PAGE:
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Last November, Max Hall called out the University of Utah. At the time, he said "I think the whole university and their fans and the organization is classless." He later provided additional details of what led him to form such an opinion and apologized for generalizing his statements.
Apology or not, the damage was done, and the gulf between the two schools widened.
Without getting into the debate of was Max Hall right in saying what he said and was what he said true, Utah may have a chance in the somewhat near future to silence Hall and all critics. Utah can prove that it is a classy organization and university by the way it handles what many believe to be an imminent invitation to join the Pac-10 conference.
While the prognosticators feel Utah fits the Pac-10’s needs geographically, institutionally, competitively, and monetarily, they don’t feel that BYU fits institutionally and monetarily (at least not if Utah is already a conference member). This leads to a fairly common consensus nationwide that Utah will be invited and BYU will not. This is where Utah can make a stand and be classy.
Utah can be classy by conditioning its acceptance of an invite to the Pac-10 on the inclusion of BYU in the Pac-10 or another BCS automatic qualifying conference, such as the Big 12 (in the event a vacancy occurs). While I cannot find anything inherently wrong in Utah unconditionally accepting an invitation to the Pac-10, I cannot find anything classy about Utah jumping ship from the Mountain West Conference (MWC) without looking out for BYU.
Interestingly enough, University of Utah president Michael K. Young is a BYU graduate and BYU president Cecil O. Samuelson is a University of Utah graduate. While both presidents have the best interest of their current school in mind, this is college athletics we are talking about. Surely, President Young still feels he has loyalties to, indebtedness to, and interests in his alma mater (literal translation is fostering mother). Furthermore, President Samuelson is not your average Utah alumnus himself. He was heavily involved with the University long after he graduated. It seems plausible that these two men could reach across the aisle and form an alliance to work together for the good of both schools throughout this period of conference expansion uncertainty.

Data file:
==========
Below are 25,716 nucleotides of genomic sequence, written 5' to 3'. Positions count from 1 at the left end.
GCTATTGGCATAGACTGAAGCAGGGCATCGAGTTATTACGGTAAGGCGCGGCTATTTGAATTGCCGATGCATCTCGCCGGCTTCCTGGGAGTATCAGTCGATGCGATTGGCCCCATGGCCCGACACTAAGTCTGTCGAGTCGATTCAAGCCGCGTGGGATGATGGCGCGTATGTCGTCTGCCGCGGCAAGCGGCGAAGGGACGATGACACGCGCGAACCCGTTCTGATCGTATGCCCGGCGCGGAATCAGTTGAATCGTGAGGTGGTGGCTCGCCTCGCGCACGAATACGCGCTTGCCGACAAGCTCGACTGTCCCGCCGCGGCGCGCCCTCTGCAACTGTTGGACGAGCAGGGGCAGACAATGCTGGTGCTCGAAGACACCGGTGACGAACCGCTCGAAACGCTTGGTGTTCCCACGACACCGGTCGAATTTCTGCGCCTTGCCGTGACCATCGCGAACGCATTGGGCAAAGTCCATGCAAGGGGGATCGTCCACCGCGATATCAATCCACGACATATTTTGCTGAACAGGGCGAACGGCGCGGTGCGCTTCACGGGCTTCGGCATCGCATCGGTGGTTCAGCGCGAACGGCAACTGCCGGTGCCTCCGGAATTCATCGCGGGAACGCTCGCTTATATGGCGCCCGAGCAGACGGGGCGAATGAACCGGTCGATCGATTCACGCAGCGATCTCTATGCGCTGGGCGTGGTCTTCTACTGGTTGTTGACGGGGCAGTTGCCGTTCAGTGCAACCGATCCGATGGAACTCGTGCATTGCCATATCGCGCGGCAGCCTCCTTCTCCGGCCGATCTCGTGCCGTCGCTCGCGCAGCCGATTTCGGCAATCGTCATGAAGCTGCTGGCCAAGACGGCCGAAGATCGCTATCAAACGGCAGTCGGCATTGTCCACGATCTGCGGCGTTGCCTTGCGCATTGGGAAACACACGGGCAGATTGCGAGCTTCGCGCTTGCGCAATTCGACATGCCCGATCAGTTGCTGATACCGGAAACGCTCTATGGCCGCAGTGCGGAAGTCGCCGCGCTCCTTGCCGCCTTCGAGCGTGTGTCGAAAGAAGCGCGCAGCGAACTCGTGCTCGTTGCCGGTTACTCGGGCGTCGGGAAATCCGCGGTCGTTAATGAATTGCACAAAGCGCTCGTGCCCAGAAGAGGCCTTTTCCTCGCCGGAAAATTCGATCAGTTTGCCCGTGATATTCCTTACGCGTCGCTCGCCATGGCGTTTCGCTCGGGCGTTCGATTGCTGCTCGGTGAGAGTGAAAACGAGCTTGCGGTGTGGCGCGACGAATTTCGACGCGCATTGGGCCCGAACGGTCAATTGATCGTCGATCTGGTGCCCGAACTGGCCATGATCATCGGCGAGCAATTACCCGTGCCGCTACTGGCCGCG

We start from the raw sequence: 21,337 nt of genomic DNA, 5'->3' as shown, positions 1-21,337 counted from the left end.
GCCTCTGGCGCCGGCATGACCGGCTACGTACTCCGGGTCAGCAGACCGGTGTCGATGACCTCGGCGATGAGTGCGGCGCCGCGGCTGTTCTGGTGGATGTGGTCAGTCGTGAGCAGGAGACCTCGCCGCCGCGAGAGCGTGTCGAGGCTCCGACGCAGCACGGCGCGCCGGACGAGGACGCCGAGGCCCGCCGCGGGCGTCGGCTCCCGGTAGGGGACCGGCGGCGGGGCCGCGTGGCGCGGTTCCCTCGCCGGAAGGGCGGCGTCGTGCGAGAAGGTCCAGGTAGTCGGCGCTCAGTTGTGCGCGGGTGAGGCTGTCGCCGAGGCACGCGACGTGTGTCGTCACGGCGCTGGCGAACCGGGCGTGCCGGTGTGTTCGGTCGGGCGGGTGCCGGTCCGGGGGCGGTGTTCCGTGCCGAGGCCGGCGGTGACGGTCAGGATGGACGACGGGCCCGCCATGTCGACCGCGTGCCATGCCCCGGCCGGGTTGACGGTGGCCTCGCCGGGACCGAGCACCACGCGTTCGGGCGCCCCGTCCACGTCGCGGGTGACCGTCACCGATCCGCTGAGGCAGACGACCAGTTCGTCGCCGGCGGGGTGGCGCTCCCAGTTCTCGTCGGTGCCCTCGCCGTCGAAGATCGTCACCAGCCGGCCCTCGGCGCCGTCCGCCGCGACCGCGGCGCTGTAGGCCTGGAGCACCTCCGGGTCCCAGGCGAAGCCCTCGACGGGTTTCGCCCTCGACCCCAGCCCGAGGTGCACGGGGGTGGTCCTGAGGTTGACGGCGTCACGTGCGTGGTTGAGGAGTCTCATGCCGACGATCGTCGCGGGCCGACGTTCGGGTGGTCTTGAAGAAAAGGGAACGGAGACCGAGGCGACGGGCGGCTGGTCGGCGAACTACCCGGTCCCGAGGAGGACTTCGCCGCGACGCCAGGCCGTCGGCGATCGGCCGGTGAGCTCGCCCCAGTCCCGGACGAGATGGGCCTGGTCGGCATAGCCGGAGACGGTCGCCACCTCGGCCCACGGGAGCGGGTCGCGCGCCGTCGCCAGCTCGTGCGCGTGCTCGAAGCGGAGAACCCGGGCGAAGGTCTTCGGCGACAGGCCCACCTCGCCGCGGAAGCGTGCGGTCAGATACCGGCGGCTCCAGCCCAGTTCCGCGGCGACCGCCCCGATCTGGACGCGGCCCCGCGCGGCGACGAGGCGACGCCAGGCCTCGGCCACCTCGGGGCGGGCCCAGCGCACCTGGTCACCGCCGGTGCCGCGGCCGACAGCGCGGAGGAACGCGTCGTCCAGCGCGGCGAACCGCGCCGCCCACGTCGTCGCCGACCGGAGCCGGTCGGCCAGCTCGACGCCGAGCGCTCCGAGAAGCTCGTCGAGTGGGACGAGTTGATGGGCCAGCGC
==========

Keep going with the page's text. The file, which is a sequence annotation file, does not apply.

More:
It is not like such an alliance would be completely without precedent in college football. The reports are that when the Big 12 formed from the Big 8 and the Southwest Conference in the 1990s, the governor of Texas made Texas Tech, Baylor, Texas, and Texas A&M a package deal. If the Big 8 wanted one of them, then it had to take all of them. The same goes for leaving the conference. If one leaves the Big 12, they all leave. Utah could require they be included in the Pac-10 as a package deal with BYU. The other alternative would be similar to a trade in the NBA between three or more teams. The Pac-10 could try to convince the Big 12 that Utah and Colorado joining the Pac-10 and BYU filling Colorado’s vacancy was mutually beneficial.
A HELPING HAND
It might be very difficult for Utah fans to admit it, BYU has indirectly lent the Utah football program a helping hand. BYU dominated Utah in the 70s and 80s in the midst of its unparalleled success. That success had a ripple effect that helped Utah recruit better players and that brought more money to Utah as a member of the same conference.
BYU deserves a lot of the credit for opening the door for Utah to be invited to play in two BCS bowl games. The impact of BYU being snubbed by the Bowl Alliance in 1996 and by the BCS in 2001 led to the rules that were in place in 2004 that guaranteed Utah its spot in a BCS bowl; otherwise, there is no doubt that Utah would have been snubbed, too.
The Whittinghams are a BYU family. Fred Whittingham played at BYU in the 1960s and his son Kyle followed in his footsteps from 1978-81. Utah hired the elder Whittingham as its defensive coordinator in 1992, and Kyle joined him in 1994. Kyle was made defensive coordinator in 1995 and was promoted to head coach in 2005. The turning point in Utah football came at this time. The Utah defense anchored the team success during the Ron McBride era, and it was the only reason Utah was able to hire a coach like Urban Myer. Where would Utah be without the Whittinghams? Where would the Whittinghams be without BYU?
An organization with class is grateful for and acknowledges those who help them achieve. BYU has had an undeniable hand in Utah’s football achievements in the last decade. This could be the time that Utah returns the favor.
With all that being said, I am a die hard Cougar, and I don’t think that BYU will be devastated if Utah chooses the classless road and leaves BYU stranded in a broken MWC. As a divinely established institution led by an inspired board of directors, I believe that the school would not have invested all that it has in the football program if it was going to end up as an insignificant participant. BYU does not put its trust in "the flesh of man." This is not a desperate plea for Utah to help. This is a challenge for Utah to show us the true measure of its character.